Pupils: 'We will fight for our school'

SIXTH form students have today vowed to fight to stop their school becoming a Church sponsored academy.

Tom Potter

SIXTH form students have today vowed to fight to stop their school becoming a Church sponsored academy.

Students at Holywells High in Ipswich gathered to let their feelings be known after their school was earmarked for academy status and the Church of England was declared by the Suffolk County Council as a preferable backer.

The group is determined to stand behind the school which they said has seen huge improvements recently and particularly under the leadership of acting head Terry Duffell.

A final decision has yet to be made but some students at the Lindbergh Road school have made it clear they are not convinced by the proposal and promised to protest publicly if it goes ahead.

Lower sixth former Rhiannon Williams said: “We're prepared to protest and this is just the first step.

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“We're letting them know that not everyone wants this to happen.

“The school is good and there's no need for them to turn it into an academy. If it wasn't good, people wouldn't come from other high schools to join the sixth form. I came here from Stowupland because I heard about Holywells' good reputation.”

Fellow student, Lois Ling, reiterated her friend's sentiment, saying: “If a decision is made to turn Holywells into an academy I think students, parents, and teachers will rebel.”

James Ager, who also has a brother in Year Eight, said: “We really don't want it to be turned into an academy and our parents don't like the sound of it either.”

Acting head teacher at Holywells, Terry Duffell, said: “As a response to a significant number of parental requests we have sent out a letter to keep people informed of what is happening.

“A further meeting is scheduled to explore the issue and we are hoping that a solution can be found that will be in the best interests of the school.”

A public consultation is due to take place before a final decision is made about the future of Holywells.

- Do you agree with the students or do you think Holywells would benefit from becoming an academy? Write to Your Letters, Evening Star, 30 Lower Brook Street, Ipswich, IP4 1AN, or e-mail eveningstarletters@eveningstar.co.uk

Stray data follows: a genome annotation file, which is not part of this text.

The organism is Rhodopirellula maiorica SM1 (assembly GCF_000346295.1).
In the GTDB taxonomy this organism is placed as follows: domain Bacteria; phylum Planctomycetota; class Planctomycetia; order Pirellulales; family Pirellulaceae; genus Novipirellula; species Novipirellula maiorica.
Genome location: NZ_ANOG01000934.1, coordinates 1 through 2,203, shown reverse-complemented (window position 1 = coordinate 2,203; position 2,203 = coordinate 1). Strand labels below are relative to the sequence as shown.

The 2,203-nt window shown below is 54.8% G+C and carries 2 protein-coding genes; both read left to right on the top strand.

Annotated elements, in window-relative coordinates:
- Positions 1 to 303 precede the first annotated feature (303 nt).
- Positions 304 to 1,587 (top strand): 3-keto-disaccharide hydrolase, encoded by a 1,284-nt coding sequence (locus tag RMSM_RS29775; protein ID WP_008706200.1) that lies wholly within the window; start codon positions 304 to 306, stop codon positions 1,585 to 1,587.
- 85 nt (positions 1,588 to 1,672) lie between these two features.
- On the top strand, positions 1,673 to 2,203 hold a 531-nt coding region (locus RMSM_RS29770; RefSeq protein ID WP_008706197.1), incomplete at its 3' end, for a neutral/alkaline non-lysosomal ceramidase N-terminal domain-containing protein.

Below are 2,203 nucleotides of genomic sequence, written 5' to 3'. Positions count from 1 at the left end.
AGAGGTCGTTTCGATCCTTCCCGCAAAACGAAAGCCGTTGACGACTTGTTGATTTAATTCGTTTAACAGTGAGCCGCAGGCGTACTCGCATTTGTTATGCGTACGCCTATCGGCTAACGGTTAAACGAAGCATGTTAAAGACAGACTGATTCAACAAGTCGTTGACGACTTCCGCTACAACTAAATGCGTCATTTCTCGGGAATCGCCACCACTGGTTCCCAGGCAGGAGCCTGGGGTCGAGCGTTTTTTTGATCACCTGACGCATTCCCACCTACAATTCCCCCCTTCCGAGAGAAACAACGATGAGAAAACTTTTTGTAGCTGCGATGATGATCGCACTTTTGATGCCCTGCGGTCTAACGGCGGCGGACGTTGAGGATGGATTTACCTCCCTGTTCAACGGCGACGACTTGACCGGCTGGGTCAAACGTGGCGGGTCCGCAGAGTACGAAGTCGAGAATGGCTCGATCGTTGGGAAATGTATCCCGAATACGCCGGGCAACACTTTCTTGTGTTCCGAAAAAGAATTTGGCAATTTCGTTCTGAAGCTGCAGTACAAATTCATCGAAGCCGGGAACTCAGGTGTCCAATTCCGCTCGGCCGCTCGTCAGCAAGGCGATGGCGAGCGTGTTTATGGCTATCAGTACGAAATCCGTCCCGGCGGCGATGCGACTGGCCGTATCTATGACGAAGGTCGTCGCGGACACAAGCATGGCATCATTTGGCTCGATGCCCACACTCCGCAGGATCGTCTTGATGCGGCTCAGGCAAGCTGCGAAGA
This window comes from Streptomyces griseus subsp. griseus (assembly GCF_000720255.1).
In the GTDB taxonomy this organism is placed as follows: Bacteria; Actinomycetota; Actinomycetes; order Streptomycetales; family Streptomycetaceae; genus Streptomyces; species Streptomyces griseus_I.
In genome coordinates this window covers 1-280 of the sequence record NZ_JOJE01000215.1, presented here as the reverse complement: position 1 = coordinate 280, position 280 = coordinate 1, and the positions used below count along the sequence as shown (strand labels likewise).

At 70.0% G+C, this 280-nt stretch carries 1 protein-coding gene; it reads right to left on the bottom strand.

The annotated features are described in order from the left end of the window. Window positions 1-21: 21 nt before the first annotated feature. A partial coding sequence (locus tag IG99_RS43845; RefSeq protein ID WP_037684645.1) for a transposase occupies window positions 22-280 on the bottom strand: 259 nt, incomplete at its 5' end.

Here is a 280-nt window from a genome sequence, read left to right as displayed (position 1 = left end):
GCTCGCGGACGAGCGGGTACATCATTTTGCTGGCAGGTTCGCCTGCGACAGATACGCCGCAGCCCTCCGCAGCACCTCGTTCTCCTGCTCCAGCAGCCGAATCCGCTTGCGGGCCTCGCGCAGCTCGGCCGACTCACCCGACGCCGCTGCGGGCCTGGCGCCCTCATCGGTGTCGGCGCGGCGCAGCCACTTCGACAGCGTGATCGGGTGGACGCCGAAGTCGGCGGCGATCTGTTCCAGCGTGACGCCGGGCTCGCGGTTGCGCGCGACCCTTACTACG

- Views from pupils

Darren Bloom said: “No one wants it. A few years ago this was a struggling school but now it's a lot more successful.

“The papers have reported the good results that have been coming out of the school.

“Changing something that is starting to work well won't make it work any better.

“The grades have been going up every year I've been here.”

Elysia McCoy said: “The head teacher is brilliant here. The school was failing until Mr Duffell came along.”

Danielle Kennedy said: “The sixth formers have been together for seven weeks. A lot of us have come here from different schools and have developed friendships. Now everything is going to be changed and people may leave as a result.

“What about people of different cultures and religions? This school is full of people from different backgrounds.”

Caroline Pugh, assistant head of sixth form, said:

“The students came to me after they had spoken to The Evening Star.

“It's brilliant and I'm sure it will help people realise that the students really do have a voice.

“The general feeling is that they don't want this to happen and they feel very strongly about it.”

- The background

Holywells was put in special measures in 2001 after inspectors judged the school to be failing.

In 2006 Holywells governors considered the option of becoming an academy run by sponsors chosen by the school and receiving money to improve the school's resources.

Since then the decision to select a preferred sponsor has been put in the hands of the council and, in March this year, the school was informed that the Church of England was interested in sponsorship.

The private sponsor would appoint most of the governors, even in the case of Holywells where the council would act as a co-sponsor.

These governors would appoint the principal, employ staff, administer finances and approve the curriculum.

Staff and governors at Holywells agreed that the proposal would not be in the school's best interests and the governing body withdrew from the process.

One reason for the withdrawal was the concern that staff pay and conditions of service would not be given the same level of protection but the final decision ultimately rests with the council.

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